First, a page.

Find Readily Available Masks
With all masks, but especially children’s masks, you’ll want to ensure that they are readily available and that you always have some on hand. With children’s active lifestyles, it’s too easy to damage, rip, or otherwise compromise a mask. Due to this, it’s essential to ensure that your child always has a spare mask on hand.
If you’re purchasing masks locally, it’s worth ensuring that you can continue buying the same masks in the future when needed. If purchasing online, purchase in a way that ensures you’ll always have some spare masks at home.
There’s no worse feeling than finally finding a mask that your child likes and then not being able to obtain replacements for that mask. No one wants to go through this whole process again! For that reason, it’s always important to have a plan for obtaining more masks in the future.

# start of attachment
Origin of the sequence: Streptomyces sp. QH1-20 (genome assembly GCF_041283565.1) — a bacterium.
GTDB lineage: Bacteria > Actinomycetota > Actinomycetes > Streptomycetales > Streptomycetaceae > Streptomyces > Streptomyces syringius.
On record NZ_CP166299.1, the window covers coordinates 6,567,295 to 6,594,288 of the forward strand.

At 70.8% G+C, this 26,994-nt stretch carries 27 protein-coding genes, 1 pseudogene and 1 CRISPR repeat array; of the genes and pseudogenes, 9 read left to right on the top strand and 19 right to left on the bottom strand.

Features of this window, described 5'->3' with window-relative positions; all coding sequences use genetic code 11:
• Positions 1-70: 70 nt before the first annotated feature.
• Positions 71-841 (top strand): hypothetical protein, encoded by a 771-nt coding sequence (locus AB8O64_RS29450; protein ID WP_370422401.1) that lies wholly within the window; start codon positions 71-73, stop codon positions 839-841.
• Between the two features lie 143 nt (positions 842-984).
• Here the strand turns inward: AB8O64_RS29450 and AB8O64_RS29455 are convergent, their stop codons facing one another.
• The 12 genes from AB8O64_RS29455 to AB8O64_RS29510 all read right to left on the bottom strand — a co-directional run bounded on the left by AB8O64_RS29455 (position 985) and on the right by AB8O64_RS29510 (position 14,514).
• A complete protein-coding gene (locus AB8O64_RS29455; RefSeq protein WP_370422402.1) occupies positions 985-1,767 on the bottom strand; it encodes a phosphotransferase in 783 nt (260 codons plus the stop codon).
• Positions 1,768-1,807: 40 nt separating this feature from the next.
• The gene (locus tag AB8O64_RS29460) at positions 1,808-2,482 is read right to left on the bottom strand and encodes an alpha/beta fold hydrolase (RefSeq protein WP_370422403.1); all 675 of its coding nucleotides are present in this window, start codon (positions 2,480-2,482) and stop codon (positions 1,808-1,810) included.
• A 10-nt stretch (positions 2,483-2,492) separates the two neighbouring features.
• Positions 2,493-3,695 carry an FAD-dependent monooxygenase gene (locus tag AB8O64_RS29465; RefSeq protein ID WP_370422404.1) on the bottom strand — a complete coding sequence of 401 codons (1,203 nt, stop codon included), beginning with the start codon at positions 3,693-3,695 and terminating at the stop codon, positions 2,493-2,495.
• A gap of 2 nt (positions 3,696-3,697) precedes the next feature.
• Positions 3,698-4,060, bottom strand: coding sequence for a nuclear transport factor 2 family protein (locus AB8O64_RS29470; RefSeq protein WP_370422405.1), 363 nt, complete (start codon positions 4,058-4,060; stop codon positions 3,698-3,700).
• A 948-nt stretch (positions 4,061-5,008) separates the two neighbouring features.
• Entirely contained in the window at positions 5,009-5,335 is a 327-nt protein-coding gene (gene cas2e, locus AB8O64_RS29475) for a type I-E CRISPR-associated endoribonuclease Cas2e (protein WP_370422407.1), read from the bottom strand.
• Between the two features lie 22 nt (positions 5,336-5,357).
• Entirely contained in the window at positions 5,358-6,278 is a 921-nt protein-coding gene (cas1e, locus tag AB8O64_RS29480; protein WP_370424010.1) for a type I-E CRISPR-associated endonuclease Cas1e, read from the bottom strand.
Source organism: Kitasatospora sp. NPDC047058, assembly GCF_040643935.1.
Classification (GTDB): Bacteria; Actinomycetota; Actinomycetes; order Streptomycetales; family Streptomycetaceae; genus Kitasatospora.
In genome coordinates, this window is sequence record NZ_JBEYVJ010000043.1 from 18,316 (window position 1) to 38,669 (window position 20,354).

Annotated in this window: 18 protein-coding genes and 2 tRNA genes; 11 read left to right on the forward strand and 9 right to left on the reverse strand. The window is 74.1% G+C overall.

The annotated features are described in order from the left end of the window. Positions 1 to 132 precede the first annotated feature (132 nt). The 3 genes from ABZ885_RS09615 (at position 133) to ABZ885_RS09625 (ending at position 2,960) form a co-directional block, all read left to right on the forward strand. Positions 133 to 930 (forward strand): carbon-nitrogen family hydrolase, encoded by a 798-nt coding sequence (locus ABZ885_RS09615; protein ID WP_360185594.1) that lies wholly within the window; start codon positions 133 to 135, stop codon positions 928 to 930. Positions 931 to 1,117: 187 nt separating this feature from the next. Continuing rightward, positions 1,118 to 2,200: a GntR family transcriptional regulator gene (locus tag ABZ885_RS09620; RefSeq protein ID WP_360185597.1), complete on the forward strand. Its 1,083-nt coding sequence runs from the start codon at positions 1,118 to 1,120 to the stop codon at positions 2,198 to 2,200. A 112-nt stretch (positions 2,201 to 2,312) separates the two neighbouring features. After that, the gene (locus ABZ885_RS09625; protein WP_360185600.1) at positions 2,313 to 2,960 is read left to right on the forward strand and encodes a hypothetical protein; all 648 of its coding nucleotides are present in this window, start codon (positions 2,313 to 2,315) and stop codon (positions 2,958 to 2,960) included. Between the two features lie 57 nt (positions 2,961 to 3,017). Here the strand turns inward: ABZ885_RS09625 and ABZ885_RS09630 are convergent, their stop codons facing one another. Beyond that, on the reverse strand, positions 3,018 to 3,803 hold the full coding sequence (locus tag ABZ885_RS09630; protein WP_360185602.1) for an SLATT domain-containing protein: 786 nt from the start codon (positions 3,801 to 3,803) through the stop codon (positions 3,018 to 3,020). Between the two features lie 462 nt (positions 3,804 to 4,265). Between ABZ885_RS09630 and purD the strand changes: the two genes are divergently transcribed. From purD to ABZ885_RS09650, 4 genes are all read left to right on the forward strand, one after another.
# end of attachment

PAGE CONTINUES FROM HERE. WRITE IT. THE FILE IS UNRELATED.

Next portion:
Children are some of the most at-risk members of society. Whether we are talking about air pollution, airborne viruses, or other threats, we need to ensure that we focus on their health and protect them as best we can. Unfortunately, that means having masks on hand and using them when needed.
However, we often approach masks for children in the same way we approach masks for ourselves. While this makes sense logically, it’s not the best way to handle the issue. After years of producing masks, we’ve learnt that masks for children shouldn’t be dealt with in the same way. We hope this list can help you protect your children now and in the future.
If you want to learn more after reading this article, please feel free to head over to our knowledge section. This section contains information all about air pollution, masks, allergens, and more.